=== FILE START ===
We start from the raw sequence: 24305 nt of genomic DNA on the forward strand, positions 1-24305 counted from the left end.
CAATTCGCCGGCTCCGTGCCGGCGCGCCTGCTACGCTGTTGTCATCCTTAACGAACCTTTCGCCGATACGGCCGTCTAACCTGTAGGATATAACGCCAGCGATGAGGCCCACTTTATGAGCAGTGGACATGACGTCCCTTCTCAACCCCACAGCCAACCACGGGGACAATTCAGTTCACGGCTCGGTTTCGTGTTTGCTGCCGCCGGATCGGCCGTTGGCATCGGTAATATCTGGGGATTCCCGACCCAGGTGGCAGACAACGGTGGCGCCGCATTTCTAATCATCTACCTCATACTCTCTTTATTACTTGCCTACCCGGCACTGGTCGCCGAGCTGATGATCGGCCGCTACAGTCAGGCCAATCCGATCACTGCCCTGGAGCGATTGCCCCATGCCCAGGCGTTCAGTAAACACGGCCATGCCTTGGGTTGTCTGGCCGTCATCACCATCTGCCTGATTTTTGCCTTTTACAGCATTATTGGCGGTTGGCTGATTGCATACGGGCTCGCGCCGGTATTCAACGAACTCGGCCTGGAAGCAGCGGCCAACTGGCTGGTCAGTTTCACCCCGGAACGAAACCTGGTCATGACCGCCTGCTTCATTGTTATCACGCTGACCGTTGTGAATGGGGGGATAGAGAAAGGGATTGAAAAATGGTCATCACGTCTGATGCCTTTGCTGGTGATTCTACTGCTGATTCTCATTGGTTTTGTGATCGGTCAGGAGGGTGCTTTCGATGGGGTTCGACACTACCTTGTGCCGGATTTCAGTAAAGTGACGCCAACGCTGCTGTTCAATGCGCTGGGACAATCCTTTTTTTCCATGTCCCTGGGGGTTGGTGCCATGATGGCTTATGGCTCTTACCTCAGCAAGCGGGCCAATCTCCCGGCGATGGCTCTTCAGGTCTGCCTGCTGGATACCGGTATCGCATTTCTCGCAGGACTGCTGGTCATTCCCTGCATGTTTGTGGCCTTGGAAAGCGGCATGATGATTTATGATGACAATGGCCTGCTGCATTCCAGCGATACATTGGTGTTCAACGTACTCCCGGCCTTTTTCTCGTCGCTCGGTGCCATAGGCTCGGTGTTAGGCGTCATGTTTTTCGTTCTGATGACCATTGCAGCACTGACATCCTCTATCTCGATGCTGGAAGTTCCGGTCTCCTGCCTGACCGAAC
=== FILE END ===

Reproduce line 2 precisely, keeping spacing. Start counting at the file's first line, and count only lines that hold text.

CAATTCGCCGGCTCCGTGCCGGCGCGCCTGCTACGCTGTTGTCATCCTTAACGAACCTTTCGCCGATACGGCCGTCTAACCTGTAGGATATAACGCCAGCGATGAGGCCCACTTTATGAGCAGTGGACATGACGTCCCTTCTCAACCCCACAGCCAACCACGGGGACAATTCAGTTCACGGCTCGGTTTCGTGTTTGCTGCCGCCGGATCGGCCGTTGGCATCGGTAATATCTGGGGATTCCCGACCCAGGTGGCAGACAACGGTGGCGCCGCATTTCTAATCATCTACCTCATACTCTCTTTATTACTTGCCTACCCGGCACTGGTCGCCGAGCTGATGATCGGCCGCTACAGTCAGGCCAATCCGATCACTGCCCTGGAGCGATTGCCCCATGCCCAGGCGTTCAGTAAACACGGCCATGCCTTGGGTTGTCTGGCCGTCATCACCATCTGCCTGATTTTTGCCTTTTACAGCATTATTGGCGGTTGGCTGATTGCATACGGGCTCGCGCCGGTATTCAACGAACTCGGCCTGGAAGCAGCGGCCAACTGGCTGGTCAGTTTCACCCCGGAACGAAACCTGGTCATGACCGCCTGCTTCATTGTTATCACGCTGACCGTTGTGAATGGGGGGATAGAGAAAGGGATTGAAAAATGGTCATCACGTCTGATGCCTTTGCTGGTGATTCTACTGCTGATTCTCATTGGTTTTGTGATCGGTCAGGAGGGTGCTTTCGATGGGGTTCGACACTACCTTGTGCCGGATTTCAGTAAAGTGACGCCAACGCTGCTGTTCAATGCGCTGGGACAATCCTTTTTTTCCATGTCCCTGGGGGTTGGTGCCATGATGGCTTATGGCTCTTACCTCAGCAAGCGGGCCAATCTCCCGGCGATGGCTCTTCAGGTCTGCCTGCTGGATACCGGTATCGCATTTCTCGCAGGACTGCTGGTCATTCCCTGCATGTTTGTGGCCTTGGAAAGCGGCATGATGATTTATGATGACAATGGCCTGCTGCATTCCAGCGATACATTGGTGTTCAACGTACTCCCGGCCTTTTTCTCGTCGCTCGGTGCCATAGGCTCGGTGTTAGGCGTCATGTTTTTCGTTCTGATGACCATTGCAGCACTGACATCCTCTATCTCGATGCTGGAAGTTCCGGTCTCCTGCCTGACCGAAC